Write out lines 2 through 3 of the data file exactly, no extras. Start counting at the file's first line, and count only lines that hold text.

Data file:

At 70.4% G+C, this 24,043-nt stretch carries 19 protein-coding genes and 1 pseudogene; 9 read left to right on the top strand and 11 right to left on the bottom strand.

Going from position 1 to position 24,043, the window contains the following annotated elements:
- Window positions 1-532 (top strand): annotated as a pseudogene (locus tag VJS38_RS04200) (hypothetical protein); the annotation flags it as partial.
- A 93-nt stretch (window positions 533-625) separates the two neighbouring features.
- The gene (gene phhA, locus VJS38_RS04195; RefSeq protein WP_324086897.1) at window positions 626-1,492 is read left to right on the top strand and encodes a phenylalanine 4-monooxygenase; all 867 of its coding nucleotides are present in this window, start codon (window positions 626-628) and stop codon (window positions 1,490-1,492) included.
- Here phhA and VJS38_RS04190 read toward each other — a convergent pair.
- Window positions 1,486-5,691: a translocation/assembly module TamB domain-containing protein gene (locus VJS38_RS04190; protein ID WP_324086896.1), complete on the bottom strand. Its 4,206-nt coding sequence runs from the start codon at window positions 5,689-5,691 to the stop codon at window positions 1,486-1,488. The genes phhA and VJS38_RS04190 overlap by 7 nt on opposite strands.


Going from position 1 to position 24,043, the window contains the following annotated elements:
- Window positions 1-532 (top strand): annotated as a pseudogene (locus tag VJS38_RS04200) (hypothetical protein); the annotation flags it as partial.